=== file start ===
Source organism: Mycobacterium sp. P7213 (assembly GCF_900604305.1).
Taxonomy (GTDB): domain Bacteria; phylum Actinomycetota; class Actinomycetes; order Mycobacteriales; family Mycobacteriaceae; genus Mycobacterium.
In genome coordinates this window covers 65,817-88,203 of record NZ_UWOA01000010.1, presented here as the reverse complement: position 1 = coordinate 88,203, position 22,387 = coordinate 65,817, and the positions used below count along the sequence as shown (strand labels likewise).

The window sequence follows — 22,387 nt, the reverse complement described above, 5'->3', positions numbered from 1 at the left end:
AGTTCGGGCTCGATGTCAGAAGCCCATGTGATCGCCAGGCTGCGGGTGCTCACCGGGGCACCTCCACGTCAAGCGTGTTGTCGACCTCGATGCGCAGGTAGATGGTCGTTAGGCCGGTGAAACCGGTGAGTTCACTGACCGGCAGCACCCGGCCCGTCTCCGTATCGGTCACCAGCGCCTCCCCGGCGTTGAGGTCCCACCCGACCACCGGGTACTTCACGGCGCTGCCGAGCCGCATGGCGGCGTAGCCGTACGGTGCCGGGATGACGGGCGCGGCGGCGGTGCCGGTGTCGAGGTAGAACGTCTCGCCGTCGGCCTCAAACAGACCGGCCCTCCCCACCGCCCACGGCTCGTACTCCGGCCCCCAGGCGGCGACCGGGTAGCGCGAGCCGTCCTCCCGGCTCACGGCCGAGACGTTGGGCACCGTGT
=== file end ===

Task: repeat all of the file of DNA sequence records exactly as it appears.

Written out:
Source organism: Mycobacterium sp. P7213 (assembly GCF_900604305.1).
Taxonomy (GTDB): domain Bacteria; phylum Actinomycetota; class Actinomycetes; order Mycobacteriales; family Mycobacteriaceae; genus Mycobacterium.
In genome coordinates this window covers 65,817-88,203 of record NZ_UWOA01000010.1, presented here as the reverse complement: position 1 = coordinate 88,203, position 22,387 = coordinate 65,817, and the positions used below count along the sequence as shown (strand labels likewise).

The window sequence follows — 22,387 nt, the reverse complement described above, 5'->3', positions numbered from 1 at the left end:
AGTTCGGGCTCGATGTCAGAAGCCCATGTGATCGCCAGGCTGCGGGTGCTCACCGGGGCACCTCCACGTCAAGCGTGTTGTCGACCTCGATGCGCAGGTAGATGGTCGTTAGGCCGGTGAAACCGGTGAGTTCACTGACCGGCAGCACCCGGCCCGTCTCCGTATCGGTCACCAGCGCCTCCCCGGCGTTGAGGTCCCACCCGACCACCGGGTACTTCACGGCGCTGCCGAGCCGCATGGCGGCGTAGCCGTACGGTGCCGGGATGACGGGCGCGGCGGCGGTGCCGGTGTCGAGGTAGAACGTCTCGCCGTCGGCCTCAAACAGACCGGCCCTCCCCACCGCCCACGGCTCGTACTCCGGCCCCCAGGCGGCGACCGGGTAGCGCGAGCCGTCCTCCCGGCTCACGGCCGAGACGTTGGGCACCGTGT